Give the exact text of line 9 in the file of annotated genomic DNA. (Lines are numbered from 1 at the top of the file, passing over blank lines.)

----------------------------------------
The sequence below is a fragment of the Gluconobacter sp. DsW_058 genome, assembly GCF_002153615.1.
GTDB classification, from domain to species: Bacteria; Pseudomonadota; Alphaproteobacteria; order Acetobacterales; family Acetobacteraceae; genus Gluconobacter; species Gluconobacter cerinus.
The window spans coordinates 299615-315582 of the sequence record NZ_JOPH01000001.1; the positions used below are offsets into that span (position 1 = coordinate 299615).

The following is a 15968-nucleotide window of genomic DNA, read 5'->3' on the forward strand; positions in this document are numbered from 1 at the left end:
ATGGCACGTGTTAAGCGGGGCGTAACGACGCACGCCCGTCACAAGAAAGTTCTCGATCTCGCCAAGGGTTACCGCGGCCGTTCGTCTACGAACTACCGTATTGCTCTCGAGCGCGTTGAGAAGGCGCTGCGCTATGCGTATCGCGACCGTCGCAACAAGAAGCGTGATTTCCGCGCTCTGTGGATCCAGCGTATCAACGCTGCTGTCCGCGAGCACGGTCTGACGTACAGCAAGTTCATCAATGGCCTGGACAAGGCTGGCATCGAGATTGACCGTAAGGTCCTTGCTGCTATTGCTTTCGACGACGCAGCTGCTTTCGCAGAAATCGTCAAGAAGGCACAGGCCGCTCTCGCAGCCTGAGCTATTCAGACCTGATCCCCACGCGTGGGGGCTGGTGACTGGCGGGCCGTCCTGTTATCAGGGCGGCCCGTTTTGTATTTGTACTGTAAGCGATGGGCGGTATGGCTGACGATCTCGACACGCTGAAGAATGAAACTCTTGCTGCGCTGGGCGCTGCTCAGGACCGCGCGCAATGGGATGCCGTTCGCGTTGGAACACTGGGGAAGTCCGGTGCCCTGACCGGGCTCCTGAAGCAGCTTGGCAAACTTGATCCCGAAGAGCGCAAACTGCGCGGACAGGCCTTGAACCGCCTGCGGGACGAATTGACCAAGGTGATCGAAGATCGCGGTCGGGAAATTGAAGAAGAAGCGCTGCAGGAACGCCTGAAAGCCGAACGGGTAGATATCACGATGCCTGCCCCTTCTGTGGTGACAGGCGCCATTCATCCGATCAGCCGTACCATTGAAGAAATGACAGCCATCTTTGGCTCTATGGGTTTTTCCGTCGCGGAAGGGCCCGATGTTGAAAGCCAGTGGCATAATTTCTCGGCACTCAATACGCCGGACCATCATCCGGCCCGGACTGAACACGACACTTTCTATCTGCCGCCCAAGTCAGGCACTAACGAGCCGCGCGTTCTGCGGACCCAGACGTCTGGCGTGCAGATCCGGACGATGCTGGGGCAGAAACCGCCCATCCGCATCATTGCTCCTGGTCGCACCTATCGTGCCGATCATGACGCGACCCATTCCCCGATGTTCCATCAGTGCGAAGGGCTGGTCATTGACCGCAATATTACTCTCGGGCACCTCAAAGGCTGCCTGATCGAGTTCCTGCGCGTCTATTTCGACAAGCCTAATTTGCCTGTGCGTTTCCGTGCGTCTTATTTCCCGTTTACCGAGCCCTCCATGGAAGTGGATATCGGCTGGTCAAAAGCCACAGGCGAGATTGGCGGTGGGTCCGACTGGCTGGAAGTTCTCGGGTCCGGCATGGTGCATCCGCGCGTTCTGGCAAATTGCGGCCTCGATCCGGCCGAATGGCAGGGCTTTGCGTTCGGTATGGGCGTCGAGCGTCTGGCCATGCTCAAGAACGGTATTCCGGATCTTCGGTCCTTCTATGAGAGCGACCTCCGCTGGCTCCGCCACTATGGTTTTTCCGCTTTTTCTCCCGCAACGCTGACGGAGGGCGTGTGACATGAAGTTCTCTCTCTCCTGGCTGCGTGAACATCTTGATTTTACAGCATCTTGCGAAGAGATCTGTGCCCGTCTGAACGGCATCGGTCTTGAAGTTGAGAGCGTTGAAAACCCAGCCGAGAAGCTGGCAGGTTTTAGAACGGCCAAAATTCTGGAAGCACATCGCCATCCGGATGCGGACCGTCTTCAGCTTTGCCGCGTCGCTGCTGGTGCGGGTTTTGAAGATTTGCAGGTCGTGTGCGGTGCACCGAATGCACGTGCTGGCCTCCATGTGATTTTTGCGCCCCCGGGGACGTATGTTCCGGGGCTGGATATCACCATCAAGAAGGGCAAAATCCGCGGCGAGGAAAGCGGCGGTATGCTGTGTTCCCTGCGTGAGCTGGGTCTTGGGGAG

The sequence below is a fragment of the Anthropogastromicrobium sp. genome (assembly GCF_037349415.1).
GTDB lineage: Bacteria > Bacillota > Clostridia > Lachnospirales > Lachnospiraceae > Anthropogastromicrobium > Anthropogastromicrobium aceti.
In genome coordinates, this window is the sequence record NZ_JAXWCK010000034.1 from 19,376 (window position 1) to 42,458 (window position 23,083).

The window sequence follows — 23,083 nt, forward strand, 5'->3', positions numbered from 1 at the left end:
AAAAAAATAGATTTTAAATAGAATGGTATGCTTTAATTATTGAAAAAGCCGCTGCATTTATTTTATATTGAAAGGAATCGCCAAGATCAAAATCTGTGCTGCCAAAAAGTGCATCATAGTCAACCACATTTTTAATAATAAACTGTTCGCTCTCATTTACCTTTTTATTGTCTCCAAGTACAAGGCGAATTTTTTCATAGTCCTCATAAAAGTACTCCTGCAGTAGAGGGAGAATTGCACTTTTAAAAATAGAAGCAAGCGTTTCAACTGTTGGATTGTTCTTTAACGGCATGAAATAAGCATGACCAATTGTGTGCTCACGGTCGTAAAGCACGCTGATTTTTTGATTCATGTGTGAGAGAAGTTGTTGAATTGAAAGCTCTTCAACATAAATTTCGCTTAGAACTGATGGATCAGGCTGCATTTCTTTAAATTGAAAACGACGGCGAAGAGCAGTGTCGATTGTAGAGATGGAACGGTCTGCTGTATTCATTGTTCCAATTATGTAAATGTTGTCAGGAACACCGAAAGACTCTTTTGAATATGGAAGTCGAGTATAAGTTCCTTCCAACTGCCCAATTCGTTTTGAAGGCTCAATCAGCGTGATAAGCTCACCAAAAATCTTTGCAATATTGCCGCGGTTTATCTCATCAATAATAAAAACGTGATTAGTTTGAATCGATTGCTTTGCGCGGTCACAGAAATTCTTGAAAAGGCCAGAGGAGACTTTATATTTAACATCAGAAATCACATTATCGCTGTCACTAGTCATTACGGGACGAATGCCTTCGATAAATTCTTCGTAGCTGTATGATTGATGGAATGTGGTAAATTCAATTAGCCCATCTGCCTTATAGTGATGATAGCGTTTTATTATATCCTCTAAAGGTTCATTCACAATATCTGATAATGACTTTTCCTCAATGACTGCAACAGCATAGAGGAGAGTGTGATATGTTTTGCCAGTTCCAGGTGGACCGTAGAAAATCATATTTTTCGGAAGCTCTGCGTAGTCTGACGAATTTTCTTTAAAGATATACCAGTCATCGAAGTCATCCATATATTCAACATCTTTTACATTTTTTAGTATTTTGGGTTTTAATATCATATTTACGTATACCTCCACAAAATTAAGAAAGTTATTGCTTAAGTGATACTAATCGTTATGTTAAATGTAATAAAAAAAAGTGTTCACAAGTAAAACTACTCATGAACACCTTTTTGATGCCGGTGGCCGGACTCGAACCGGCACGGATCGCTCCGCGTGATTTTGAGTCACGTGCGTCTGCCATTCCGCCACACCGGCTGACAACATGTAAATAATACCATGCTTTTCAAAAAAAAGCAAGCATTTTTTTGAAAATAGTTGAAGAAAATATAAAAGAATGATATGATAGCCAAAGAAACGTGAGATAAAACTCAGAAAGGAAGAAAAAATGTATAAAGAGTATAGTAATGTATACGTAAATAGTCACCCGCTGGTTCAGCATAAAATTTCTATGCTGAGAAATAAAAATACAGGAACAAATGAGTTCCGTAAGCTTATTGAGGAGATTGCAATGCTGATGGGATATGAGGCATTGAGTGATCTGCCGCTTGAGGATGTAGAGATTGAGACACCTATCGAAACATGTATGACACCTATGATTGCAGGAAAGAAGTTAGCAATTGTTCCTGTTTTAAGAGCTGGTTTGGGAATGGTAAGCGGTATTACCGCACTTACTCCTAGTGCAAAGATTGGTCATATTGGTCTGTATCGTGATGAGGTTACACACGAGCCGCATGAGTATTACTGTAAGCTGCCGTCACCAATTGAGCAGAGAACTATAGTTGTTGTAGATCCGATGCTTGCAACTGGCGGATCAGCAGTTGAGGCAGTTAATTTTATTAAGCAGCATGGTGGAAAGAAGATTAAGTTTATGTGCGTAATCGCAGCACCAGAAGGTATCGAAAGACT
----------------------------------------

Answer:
The window sequence follows — 23,083 nt, forward strand, 5'->3', positions numbered from 1 at the left end: